Woodstock Music Festival 1969 – A True Musical Celebration

woodstock music festival

Woodstock music festival was a major music festival held in August 1969, on the Elbe River near the town of Woodstock, Connecticut, just south of the town of Woodstock, New York. Organized by artist/band leader John Cogges, the festival featured diverse musical artists that made their way to the United States. Bands like Celtic and folk groups also made their way to the shores of America to play at the Woodstock Music Festival. Also taking place on the same day were jugglers, bicyclists, clowns, balloonists, and many other local acts.

An Overview

With over one million visitors expected to come out to the Woodstock Music Festival that year, organizers had every reason to make sure that they got it right the first time. In fact, they were so confident that they would indeed get a positive response that they offered a staggering amount in free passes to the event. If you were to go back fifty years ago when this very same festival first took place, you would see that this was not just any event. This was much bigger than the hippie fads of the 1960s; this was a huge social experiment. And it was happening right before a massive wave of popular acceptance for “free expression.”

The original Woodstock Music Festival comprised just about sixty musical acts. As the event grew in popularity, bands would appear, such as Jimi Hendrix, Cream, Queen, and the Fagles. But as this youthful group got older, they would never perform at Woodstock again. The Stones were also rumored to be coming to the festival, but would ultimately end up taking their shot elsewhere. Other bands would include the Velvet Underground and the Yardbirds.

The Basics 

A group of people standing in front of a large crowd at night

During the early months of 1969, there was an enormous explosion of activity in the immediate New York area surrounding the Woodstock Music Festival. Hundreds upon hundreds of young people from the surrounding areas would show up for three days and spend their time dancing and boogieing to the music. It was an amazing display of youthful energy and creativity, but because it happened in the midst of so much turmoil, there was no real plan in place. So what happened?

On the first day of the Woodstock Music Festival, there was a massive explosion in spontaneous human expression that would never again be the same. It was a combination of emotions including confusion, happiness, solidarity, anger, disappointment, joy, and sadness. As the crowd began to disperse around the different sites throughout the grounds, many people began to yell and scream at each other as they ran from one place to another. It didn’t matter if they were walking to the opposite side of the field from where they had originally come in; they were just trying to find a few friends or someplace to stay the night. As the day wore on, more people filled the stands and the atmosphere became more festive.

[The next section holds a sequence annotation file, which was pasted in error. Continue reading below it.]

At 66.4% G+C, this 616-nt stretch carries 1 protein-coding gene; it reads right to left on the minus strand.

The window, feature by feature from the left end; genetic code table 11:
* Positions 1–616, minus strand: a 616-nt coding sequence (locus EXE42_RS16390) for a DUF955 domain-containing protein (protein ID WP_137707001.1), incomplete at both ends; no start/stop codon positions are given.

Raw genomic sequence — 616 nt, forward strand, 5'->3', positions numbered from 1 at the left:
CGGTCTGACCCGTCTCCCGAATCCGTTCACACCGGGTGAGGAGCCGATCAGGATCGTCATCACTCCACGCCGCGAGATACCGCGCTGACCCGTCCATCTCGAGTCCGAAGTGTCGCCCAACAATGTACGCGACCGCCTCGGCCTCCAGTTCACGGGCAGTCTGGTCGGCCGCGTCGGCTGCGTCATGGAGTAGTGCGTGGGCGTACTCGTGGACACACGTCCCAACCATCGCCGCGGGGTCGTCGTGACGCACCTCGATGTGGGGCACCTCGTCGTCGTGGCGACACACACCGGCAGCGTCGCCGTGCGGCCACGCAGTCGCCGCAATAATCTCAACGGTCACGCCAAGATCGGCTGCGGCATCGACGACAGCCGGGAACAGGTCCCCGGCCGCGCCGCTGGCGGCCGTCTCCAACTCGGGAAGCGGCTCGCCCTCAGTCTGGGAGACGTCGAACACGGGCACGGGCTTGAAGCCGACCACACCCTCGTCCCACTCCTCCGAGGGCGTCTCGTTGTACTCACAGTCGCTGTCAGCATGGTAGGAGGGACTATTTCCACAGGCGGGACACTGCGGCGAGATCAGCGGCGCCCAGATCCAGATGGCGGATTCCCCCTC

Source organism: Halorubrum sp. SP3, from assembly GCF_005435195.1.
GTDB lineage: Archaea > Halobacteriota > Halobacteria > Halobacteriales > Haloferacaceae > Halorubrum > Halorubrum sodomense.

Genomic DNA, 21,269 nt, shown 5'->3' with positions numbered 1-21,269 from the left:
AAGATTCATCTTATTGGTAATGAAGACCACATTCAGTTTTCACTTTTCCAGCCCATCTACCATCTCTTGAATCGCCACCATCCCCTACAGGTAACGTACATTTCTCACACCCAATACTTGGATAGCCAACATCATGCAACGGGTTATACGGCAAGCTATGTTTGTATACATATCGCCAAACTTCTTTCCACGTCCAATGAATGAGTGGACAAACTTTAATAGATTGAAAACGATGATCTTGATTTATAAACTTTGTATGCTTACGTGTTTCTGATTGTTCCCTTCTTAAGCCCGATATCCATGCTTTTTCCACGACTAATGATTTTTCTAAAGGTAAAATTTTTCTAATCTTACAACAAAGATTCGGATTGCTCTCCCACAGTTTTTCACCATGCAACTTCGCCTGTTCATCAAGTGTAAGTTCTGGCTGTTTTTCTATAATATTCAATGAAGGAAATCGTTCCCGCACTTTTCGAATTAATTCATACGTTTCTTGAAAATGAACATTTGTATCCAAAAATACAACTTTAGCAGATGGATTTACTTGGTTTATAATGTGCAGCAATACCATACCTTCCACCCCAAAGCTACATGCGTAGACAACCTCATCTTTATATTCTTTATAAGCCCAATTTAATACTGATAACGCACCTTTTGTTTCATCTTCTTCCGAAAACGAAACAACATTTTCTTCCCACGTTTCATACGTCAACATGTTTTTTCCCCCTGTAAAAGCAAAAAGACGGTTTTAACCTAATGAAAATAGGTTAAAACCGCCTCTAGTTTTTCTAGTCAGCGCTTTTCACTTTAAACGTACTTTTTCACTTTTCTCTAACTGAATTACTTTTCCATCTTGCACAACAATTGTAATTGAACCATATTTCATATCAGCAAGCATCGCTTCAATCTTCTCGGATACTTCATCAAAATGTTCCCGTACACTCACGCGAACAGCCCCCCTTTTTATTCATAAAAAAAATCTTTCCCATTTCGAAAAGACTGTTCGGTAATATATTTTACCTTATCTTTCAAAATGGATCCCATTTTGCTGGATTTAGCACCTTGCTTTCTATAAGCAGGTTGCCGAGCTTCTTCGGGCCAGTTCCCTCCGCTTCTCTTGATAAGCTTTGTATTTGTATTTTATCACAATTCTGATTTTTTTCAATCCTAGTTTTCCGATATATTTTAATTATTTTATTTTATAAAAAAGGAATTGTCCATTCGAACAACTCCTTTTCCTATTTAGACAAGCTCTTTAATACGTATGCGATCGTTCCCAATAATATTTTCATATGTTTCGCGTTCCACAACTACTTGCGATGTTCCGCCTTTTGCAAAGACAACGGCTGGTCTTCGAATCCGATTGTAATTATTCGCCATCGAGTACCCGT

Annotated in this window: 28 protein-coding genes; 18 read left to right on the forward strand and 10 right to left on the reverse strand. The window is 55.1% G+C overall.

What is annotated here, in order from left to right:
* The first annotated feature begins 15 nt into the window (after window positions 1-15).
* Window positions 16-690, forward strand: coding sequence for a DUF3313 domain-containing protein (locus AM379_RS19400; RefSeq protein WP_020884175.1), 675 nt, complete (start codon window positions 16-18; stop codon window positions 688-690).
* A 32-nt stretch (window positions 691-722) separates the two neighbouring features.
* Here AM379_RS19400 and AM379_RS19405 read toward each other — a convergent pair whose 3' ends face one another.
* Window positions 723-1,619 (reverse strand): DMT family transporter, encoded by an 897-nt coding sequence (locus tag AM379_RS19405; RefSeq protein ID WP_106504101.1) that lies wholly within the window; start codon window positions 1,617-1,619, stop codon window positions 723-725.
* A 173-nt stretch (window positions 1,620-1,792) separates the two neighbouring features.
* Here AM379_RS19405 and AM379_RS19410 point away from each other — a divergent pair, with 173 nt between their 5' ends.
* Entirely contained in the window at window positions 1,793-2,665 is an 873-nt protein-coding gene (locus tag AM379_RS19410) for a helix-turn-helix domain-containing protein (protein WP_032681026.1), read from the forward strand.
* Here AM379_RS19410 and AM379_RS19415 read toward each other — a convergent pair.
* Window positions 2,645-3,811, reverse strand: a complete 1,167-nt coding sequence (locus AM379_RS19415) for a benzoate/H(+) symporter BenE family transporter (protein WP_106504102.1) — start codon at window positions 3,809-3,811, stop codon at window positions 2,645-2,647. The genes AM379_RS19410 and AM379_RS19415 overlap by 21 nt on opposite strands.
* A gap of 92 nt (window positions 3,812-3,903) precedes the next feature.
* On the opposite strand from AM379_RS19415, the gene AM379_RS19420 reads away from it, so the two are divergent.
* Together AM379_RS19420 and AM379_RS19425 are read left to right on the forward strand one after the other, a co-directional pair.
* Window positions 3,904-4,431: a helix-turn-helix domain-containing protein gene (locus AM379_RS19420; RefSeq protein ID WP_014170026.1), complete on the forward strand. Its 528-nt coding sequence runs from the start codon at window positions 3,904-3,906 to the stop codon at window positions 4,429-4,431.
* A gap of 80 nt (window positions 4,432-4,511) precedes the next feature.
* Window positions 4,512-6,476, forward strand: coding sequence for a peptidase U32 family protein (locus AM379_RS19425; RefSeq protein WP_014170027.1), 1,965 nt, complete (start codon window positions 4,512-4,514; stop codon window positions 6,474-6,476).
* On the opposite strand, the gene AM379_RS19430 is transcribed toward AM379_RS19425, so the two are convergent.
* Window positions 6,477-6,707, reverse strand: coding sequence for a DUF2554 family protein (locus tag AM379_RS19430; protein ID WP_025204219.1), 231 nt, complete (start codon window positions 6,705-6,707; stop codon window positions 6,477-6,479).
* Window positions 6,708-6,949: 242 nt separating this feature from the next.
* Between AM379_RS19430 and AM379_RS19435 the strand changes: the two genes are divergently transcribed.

The Last Age 

Back in 1969, there were no cell phones, nor was there the internet. Everyone just knew that they were going to the Woodstock Music Festival in a group or by song. Joanna was able to follow her brother and cousin to the concerts because her father worked at the event as an organist. She would sit in the front row, sometimes on the floor, and he would play the organ.

A very interesting account about the Woodstock Music Festival from the point of view of Joanna comes from Betty Shabazz who was a nineteen-year-old girl at the time and she remembers the event well. At the end of the day, there were only about 150 people remaining at the Woodstock music festival, and they were mainly comprised of hardcore punks. These guys had camped out since the previous night at a friend’s house and were very anxious to get to the festival as soon as possible. In order to get to the festival, the four guys had to hitch rides on two trucks with their friends, which they did not bother to do with Joanna.


Joanna and her brother were very anxious to get to the festival, but they were still very afraid. They had all heard about the brutal police beating of a musician outside the Woodstock Music Festival in 1969. This was the reason they were so tense that they were not planning on going to the Woodstock music festival that Monday morning. The girls had already spent three days in their tent sleeping on the hard plastic on the floor. They were afraid to even think about walking down those steps to get to the area where the festival was.

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